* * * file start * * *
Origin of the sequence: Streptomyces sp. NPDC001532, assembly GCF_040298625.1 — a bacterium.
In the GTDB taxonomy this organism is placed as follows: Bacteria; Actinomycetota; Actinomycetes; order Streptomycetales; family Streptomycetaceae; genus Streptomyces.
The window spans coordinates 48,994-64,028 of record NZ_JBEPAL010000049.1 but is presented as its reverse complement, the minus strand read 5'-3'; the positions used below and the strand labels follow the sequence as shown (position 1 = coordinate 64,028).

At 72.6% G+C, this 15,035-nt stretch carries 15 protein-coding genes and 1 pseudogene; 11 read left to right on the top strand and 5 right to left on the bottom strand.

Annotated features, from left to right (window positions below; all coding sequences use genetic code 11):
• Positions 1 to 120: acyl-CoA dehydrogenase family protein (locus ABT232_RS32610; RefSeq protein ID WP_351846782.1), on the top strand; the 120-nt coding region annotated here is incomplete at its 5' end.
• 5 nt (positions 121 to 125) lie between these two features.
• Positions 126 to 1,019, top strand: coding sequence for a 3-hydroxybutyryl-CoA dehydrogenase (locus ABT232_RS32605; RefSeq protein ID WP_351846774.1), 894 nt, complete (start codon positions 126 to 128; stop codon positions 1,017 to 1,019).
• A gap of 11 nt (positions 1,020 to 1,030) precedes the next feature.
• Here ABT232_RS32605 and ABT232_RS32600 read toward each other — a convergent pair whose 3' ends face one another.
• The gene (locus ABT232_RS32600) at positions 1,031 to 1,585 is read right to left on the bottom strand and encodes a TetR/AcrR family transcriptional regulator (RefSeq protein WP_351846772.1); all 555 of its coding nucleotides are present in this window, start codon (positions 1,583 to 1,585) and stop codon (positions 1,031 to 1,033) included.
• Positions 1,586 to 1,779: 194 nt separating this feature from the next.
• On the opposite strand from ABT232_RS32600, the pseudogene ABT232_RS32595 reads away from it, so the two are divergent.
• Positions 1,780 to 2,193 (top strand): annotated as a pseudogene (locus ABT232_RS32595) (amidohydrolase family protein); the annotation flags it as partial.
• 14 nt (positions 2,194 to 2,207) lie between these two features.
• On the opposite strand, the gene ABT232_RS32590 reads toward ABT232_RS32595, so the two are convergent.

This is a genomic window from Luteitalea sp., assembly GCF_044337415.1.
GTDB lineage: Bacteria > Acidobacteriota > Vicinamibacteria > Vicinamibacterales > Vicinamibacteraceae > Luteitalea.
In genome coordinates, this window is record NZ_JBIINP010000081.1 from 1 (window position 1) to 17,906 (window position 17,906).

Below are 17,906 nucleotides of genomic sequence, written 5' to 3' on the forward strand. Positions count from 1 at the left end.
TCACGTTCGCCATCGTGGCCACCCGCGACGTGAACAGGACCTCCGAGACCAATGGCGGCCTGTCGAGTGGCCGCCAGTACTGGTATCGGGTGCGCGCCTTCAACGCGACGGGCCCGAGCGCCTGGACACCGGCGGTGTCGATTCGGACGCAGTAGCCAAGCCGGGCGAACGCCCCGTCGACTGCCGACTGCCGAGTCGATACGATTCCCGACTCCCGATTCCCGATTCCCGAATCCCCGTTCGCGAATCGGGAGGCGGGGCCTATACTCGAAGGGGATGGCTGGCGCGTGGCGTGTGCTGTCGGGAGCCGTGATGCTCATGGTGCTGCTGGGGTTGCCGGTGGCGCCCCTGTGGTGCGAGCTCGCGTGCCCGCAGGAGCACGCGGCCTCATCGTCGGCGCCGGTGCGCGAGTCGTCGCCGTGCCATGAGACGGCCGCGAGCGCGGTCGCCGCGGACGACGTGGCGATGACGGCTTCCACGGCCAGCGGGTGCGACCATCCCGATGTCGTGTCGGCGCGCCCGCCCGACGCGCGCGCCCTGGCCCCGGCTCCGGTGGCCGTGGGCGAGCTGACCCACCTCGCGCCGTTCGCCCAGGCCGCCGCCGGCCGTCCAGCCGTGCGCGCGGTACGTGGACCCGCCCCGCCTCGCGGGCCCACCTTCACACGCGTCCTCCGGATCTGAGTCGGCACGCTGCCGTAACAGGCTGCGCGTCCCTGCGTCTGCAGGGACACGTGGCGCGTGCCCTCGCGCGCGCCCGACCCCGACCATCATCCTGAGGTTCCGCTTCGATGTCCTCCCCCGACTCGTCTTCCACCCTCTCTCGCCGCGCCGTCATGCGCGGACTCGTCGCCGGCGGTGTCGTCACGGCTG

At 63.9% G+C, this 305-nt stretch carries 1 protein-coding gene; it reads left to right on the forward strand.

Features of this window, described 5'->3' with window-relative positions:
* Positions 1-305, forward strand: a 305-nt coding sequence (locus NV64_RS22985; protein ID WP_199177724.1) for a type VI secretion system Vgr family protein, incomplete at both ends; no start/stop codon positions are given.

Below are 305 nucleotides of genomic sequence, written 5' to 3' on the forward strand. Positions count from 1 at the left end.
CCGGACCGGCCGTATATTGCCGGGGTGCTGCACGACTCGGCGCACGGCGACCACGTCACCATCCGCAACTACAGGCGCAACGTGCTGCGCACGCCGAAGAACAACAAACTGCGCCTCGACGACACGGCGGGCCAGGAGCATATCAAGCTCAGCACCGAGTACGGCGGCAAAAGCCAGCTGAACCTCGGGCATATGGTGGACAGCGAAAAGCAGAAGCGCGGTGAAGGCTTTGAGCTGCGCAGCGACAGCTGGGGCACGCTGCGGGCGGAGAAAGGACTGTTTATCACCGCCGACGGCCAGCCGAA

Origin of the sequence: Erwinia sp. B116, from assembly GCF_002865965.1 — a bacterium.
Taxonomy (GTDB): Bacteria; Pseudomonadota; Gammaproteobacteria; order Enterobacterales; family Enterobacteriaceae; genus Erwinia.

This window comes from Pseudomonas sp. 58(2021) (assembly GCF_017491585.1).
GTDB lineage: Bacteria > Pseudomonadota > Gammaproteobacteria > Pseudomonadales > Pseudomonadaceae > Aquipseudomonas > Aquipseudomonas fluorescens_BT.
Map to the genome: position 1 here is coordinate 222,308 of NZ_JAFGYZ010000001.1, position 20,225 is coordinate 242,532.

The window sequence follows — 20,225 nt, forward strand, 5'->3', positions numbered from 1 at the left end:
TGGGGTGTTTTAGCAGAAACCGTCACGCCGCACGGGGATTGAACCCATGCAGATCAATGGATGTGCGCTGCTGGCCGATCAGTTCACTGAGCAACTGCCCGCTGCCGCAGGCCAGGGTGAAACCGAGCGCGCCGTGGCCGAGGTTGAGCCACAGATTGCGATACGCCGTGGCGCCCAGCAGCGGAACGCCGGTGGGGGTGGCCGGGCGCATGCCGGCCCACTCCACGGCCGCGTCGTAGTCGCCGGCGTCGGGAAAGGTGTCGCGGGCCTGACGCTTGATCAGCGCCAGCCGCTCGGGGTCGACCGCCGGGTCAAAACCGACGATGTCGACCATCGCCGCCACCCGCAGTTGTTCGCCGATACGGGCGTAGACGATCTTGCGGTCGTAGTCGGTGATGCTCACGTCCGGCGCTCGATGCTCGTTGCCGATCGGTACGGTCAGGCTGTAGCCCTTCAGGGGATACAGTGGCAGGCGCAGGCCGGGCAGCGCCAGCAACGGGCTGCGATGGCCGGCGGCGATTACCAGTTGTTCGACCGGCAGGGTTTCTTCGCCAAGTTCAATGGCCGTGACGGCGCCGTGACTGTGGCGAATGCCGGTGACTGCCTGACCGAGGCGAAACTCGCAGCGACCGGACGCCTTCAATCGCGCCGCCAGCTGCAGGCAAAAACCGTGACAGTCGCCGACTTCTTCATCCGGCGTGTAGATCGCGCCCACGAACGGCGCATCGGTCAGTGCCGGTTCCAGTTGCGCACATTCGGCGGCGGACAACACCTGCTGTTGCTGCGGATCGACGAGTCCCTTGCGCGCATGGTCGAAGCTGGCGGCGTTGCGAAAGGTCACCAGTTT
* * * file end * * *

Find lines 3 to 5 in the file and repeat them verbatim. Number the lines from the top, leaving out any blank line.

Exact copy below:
The window spans coordinates 48,994-64,028 of record NZ_JBEPAL010000049.1 but is presented as its reverse complement, the minus strand read 5'-3'; the positions used below and the strand labels follow the sequence as shown (position 1 = coordinate 64,028).

At 72.6% G+C, this 15,035-nt stretch carries 15 protein-coding genes and 1 pseudogene; 11 read left to right on the top strand and 5 right to left on the bottom strand.

Annotated features, from left to right (window positions below; all coding sequences use genetic code 11):